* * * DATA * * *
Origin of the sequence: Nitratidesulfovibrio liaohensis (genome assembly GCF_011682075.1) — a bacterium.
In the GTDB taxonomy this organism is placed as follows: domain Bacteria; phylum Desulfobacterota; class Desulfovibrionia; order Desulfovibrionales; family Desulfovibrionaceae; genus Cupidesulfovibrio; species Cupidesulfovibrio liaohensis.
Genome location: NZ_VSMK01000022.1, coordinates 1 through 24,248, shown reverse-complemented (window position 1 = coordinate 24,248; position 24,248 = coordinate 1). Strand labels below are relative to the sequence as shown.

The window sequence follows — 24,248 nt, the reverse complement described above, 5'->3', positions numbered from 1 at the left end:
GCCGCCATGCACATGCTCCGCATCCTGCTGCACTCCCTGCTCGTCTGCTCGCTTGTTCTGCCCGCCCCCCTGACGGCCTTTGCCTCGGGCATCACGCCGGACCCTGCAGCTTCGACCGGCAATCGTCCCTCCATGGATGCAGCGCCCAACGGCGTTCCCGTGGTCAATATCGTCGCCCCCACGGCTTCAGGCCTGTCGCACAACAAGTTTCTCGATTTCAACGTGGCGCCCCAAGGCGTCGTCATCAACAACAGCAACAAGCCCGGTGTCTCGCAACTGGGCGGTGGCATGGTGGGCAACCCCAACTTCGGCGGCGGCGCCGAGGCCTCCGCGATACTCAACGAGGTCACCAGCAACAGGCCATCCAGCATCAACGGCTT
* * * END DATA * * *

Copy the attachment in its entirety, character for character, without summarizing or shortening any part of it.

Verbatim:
Origin of the sequence: Nitratidesulfovibrio liaohensis (genome assembly GCF_011682075.1) — a bacterium.
In the GTDB taxonomy this organism is placed as follows: domain Bacteria; phylum Desulfobacterota; class Desulfovibrionia; order Desulfovibrionales; family Desulfovibrionaceae; genus Cupidesulfovibrio; species Cupidesulfovibrio liaohensis.
Genome location: NZ_VSMK01000022.1, coordinates 1 through 24,248, shown reverse-complemented (window position 1 = coordinate 24,248; position 24,248 = coordinate 1). Strand labels below are relative to the sequence as shown.

The window sequence follows — 24,248 nt, the reverse complement described above, 5'->3', positions numbered from 1 at the left end:
GCCGCCATGCACATGCTCCGCATCCTGCTGCACTCCCTGCTCGTCTGCTCGCTTGTTCTGCCCGCCCCCCTGACGGCCTTTGCCTCGGGCATCACGCCGGACCCTGCAGCTTCGACCGGCAATCGTCCCTCCATGGATGCAGCGCCCAACGGCGTTCCCGTGGTCAATATCGTCGCCCCCACGGCTTCAGGCCTGTCGCACAACAAGTTTCTCGATTTCAACGTGGCGCCCCAAGGCGTCGTCATCAACAACAGCAACAAGCCCGGTGTCTCGCAACTGGGCGGTGGCATGGTGGGCAACCCCAACTTCGGCGGCGGCGCCGAGGCCTCCGCGATACTCAACGAGGTCACCAGCAACAGGCCATCCAGCATCAACGGCTT